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A sticky business

By Sarah Nicholl-Carne, bee keeping volunteer

Beekeeping is always interesting and we are constantly learning. The bees keep us on our toes, behaving in unexpected (exasperating) ways. But more than anything, caring for bees is sticky.

Bees cannot bear any gaps or spaces in their hive, and when they find one, they fill it with wax. The worker bees make wax from the sugar in honey, which they convert into beeswax in a special gland in their abdomen. They are prolific, and in no time they will have glued everything together. We then come in and prise it all apart, so we can inspect the hive and make sure the bees are healthy and being well behaved. We scrape up the spare wax and squirrel it away for later.

A close up shot of honey bees on wax

When the Bishops of London lived at Fulham Palace they always kept bees; partly for honey, but mainly to provide a constant supply of beeswax for candles. In the days before electricity (only a hundred years ago) candles were crucial. If you could afford them, beeswax candles were the best. They don’t smoke, they burn for longer and they smell pleasant. The alternative, cheap tallow candles were smoky, smelly, quick burning affairs.

We gather wax throughout the year, but the majority comes from the honey harvest. Bees pack their honey into hexagonal cells on the frames, and cap each of them with wax to keep it secure. We scrape off the wax cappings to release the honey, and end up with a big pile of sticky, honey-coated wax. We heat it all up in a large glass bowl, suspended over boiling water, until it melts into a murky brown mess. When left to cool, miraculously, the wax forms a solid crust on top, with clear honey below. We don’t sell this honey because it has been heated, unlike our wonderful raw Fulham Palace honey. The honey you can purchase in supermarkets tends to be boiled which unfortunately removes most of the beneficial enzymes within the it, which is why the honey we make here is so special. We instead use the honey which we separate from wax in this way to make honey biscuits, which you’ll find on sale at apple day on Sunday 6 October.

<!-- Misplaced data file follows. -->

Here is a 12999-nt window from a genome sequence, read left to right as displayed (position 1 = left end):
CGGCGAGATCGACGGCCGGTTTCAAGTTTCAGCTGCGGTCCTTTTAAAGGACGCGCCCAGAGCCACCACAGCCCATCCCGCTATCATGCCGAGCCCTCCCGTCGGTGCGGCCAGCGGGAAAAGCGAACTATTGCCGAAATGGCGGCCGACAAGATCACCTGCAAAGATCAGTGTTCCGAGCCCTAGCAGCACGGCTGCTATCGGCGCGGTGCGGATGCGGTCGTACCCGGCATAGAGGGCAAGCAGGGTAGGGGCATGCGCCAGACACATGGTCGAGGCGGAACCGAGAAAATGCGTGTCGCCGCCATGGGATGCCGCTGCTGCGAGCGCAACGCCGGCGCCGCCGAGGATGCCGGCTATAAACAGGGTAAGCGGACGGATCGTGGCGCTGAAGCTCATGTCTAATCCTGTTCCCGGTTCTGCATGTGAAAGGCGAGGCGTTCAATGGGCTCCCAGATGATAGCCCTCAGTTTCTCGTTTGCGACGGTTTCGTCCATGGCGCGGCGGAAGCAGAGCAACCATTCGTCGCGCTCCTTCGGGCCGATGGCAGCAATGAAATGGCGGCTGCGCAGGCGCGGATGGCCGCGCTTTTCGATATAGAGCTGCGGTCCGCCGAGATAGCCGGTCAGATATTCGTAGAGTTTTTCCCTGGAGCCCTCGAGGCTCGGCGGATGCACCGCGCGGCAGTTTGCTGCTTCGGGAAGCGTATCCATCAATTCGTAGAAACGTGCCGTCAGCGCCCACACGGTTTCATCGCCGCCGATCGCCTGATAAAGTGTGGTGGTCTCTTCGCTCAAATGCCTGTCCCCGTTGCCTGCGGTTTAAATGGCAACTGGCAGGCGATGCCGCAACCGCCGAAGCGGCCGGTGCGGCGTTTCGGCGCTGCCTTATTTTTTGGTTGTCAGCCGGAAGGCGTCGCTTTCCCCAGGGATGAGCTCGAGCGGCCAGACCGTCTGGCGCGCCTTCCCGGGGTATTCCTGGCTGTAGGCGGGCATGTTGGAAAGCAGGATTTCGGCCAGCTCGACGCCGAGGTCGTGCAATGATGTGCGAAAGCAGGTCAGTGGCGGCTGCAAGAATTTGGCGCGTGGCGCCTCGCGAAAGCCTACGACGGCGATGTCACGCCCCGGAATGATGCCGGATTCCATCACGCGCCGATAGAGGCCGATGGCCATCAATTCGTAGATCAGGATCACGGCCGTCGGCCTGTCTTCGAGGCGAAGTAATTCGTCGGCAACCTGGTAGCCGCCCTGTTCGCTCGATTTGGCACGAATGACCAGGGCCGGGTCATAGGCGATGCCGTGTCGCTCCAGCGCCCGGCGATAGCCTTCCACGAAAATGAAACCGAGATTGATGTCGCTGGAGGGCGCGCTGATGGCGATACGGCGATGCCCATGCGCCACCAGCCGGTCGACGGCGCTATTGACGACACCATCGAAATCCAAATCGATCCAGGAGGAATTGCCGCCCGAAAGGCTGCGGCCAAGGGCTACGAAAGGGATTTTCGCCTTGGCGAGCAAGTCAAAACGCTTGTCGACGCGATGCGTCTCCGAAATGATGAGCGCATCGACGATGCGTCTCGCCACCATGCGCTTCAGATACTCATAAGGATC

The wax we collect during our honey harvest is combined with all the rest of the bits and bobs garnered during the year, and the beekeepers make original beeswax Christmas candles, which will soon be on sale in the Palace’s shop.

three bee hives are in a large patch of grass with a brick wall behind
Photos by Matthew Bruce, former bee keeping volunteer